On the occasion of the new year 2019, the Honorable Prime Minister of Mauritius, Pravind Kumar Jugnauth addressed the nation and announced free tertiary education at undergraduate level for all Mauritians studying in the public institutions of the country. While the population in general reacted favorably to this landmark announcement, there is also skepticism emitted by members of the civil society including political observers, academics and economists. Mauritius is well known for its successful education system. Free education in Mauritius was established by the Government in 1976 which many at the time criticized as an electoral measure while sympathizers of the then Government characterized the initiative as a visionary measure to shape the future of the country. 42 years later, indeed free education has proven to be the engine for the socio-economic progress of Mauritius - a country whose main asset is its manpower and intellectual capital. Free Tertiary Education is not in itself a novel concept. Since 1977 the University of Mauritius was technically delivering undergraduate courses at no cost to those who obtained a seat. Students were not charged tuition fees but nevertheless, had to meet general fees which was around Rs 4000 in the late 1990s and that gradually increased to Rs 27200 in 2018. It is still very affordable from a comparative point of view, but for lower middle class and for those at the bottom of the ladder, access to higher studies might seem a distant dream for them despite other Government measures such as free transportation for students since 2005. The University of Mauritius, for a long period of time since its creation until the early 2000 was the only public university of the country and the preferred institution for the majority of Mauritians who did not have the means to study abroad. In 2018 the University had around 9700 registered students.

Read the full article here -

Wednesday, 13 February 2019

Pan-Commonwealth Forum on Open Learning 2019

It still feels good and we experience a strangely positive sensation when we flash back to 2010, when the University of Mauritius was announced as the winners of the prestigious award in distance education of the Commonwealth in the category "Interactive Materials Development". In 2016, our team participated in the PCF8 in Malaysia, and it was a really good feeling to see a team of young researchers reach a certain level of maturity presenting in front of an international audience. Their work was commended. PCF9 will now be held in Edinburg and the team is again working to submit proposals to present at the forum. The three abstracts submitted are provided below:

A Digital Learning Transformation Roadmap for the University of Mauritius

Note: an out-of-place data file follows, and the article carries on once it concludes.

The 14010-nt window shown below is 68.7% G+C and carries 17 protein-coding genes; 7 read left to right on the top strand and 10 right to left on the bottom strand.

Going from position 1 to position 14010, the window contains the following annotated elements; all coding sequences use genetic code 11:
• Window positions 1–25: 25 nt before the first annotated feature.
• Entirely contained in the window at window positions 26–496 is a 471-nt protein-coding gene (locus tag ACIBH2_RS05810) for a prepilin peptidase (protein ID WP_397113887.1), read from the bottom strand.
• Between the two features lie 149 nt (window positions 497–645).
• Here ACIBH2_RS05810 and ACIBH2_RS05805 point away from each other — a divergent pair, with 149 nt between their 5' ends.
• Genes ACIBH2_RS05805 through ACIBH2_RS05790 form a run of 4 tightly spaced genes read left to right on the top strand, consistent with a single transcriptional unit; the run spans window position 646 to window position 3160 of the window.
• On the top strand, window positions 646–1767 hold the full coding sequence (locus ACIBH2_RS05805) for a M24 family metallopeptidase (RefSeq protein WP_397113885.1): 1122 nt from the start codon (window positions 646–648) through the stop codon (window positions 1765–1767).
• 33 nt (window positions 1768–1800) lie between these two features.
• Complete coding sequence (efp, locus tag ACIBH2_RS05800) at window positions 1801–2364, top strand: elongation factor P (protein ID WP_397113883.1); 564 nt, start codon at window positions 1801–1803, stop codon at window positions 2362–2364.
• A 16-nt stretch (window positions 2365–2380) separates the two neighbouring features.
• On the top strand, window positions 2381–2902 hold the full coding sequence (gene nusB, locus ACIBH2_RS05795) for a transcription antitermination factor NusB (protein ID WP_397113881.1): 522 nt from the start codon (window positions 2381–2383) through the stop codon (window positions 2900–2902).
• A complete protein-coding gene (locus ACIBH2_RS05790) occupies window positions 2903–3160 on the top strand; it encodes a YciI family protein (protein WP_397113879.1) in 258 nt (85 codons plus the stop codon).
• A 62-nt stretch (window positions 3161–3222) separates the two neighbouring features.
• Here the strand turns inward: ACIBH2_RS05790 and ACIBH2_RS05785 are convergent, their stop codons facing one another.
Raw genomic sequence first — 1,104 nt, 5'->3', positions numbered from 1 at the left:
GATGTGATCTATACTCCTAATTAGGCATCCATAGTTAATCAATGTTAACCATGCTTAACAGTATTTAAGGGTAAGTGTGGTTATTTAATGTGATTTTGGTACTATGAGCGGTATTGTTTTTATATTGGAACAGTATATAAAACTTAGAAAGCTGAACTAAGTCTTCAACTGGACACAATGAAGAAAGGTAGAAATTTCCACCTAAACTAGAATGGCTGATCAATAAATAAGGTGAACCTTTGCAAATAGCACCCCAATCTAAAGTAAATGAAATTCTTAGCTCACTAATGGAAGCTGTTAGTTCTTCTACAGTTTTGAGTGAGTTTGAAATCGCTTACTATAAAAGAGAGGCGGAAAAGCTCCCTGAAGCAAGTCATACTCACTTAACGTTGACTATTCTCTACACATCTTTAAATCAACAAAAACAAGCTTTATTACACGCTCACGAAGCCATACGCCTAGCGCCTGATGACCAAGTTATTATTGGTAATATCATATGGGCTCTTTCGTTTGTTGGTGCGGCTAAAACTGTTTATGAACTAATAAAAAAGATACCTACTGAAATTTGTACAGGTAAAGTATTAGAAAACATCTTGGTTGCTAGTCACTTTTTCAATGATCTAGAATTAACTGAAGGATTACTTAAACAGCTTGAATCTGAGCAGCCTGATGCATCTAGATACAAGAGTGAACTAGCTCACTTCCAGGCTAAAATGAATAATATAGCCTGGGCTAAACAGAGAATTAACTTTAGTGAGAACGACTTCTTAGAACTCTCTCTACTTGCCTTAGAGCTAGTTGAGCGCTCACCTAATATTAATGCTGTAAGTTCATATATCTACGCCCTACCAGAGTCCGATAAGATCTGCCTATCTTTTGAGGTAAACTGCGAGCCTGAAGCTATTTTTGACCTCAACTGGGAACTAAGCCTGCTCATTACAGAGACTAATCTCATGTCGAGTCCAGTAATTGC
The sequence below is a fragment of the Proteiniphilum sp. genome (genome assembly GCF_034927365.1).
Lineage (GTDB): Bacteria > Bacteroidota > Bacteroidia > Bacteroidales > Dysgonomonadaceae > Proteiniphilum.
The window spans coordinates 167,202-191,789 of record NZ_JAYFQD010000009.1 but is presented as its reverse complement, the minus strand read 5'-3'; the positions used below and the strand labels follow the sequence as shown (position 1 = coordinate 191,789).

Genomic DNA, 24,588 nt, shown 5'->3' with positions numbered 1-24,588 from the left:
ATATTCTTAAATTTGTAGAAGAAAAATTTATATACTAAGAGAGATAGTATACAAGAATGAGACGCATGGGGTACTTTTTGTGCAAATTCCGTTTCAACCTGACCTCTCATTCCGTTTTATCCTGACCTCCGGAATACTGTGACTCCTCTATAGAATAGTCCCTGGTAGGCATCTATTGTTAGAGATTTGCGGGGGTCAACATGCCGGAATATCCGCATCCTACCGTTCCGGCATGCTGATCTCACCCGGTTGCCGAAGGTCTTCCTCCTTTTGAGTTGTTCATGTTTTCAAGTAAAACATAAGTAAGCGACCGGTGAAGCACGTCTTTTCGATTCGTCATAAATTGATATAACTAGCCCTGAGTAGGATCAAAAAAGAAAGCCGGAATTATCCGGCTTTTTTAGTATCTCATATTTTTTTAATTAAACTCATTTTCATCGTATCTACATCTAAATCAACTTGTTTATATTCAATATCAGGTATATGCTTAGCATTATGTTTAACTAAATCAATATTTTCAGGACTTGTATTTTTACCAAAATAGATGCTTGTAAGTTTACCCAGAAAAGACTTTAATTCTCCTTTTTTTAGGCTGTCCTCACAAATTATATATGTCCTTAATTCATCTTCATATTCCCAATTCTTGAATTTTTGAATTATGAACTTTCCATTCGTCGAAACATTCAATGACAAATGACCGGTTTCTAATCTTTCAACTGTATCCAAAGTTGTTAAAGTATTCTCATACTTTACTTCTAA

The University of Mauritius embarked on the open and distance learning journey in 1993 and engaged in the promotion of distance eLearning and technology-enhanced learning in 2001. At the same time the University’s development was impacted by the integration of technology within different other spheres of the institution’s activities such as financial management and student records. Gradually over the years the University had a well-established financial management system, student information system including online module registration system, the intranet mark posting system, and a human resource management system, an eLearning platform along with a number of other IT-enabled services such as the Google Suite and the Research Management Information System amongst others. However, it has been observed that there are certain gaps and challenges for the institution to achieve its strategic goals. While a number of IT systems have been developed over the past years, they are either operational in isolation or they are under-utilized and might not have not been developed within a coherent strategic context. The University has moved from a traditional credit system to the learner-centered credit system, inspired from the ECTS model in 2018. Such a model is heavily reliant on improved teaching and learning infrastructure, including technology-enabled educational practices as well as on smart and improved services to the academics and students. Within the 21st century context, the strategy of the university is to focus less on the term distance education as the digital technologies have helped to overcome the distance and real-time barrier through virtualization and two-way communication in real time. In this paper we carry out a qualitative analysis using mainly desk studies of existing documents and reports on the current operational model of the University of Mauritius. Based on the information gathered and available a digital transformation roadmap to primarily support the new educational system and the relevant support structures to achieve efficiency, improve learning and teaching and position the University as a key regional player in digital education. The roadmap includes key components such as (i) integration of learning management system with the student information system, (ii) blended learning suite using Google classroom, (iii) knowledge and document management system, (iv) intelligent classroom management through smart card-based services, (v) WebTV and Virtual Lecture Repository and (vi) Mobile Services suite. Within this digital transformation framework, the use predictive analytics through artificial intelligence and machine learning will be transversal to the different components to ensure better efficiency and decision-making processes. A coherent integration strategy and a well-defined action plan, timelines and roles definition are important to ensure a successful implementation of the digital learning transformation process.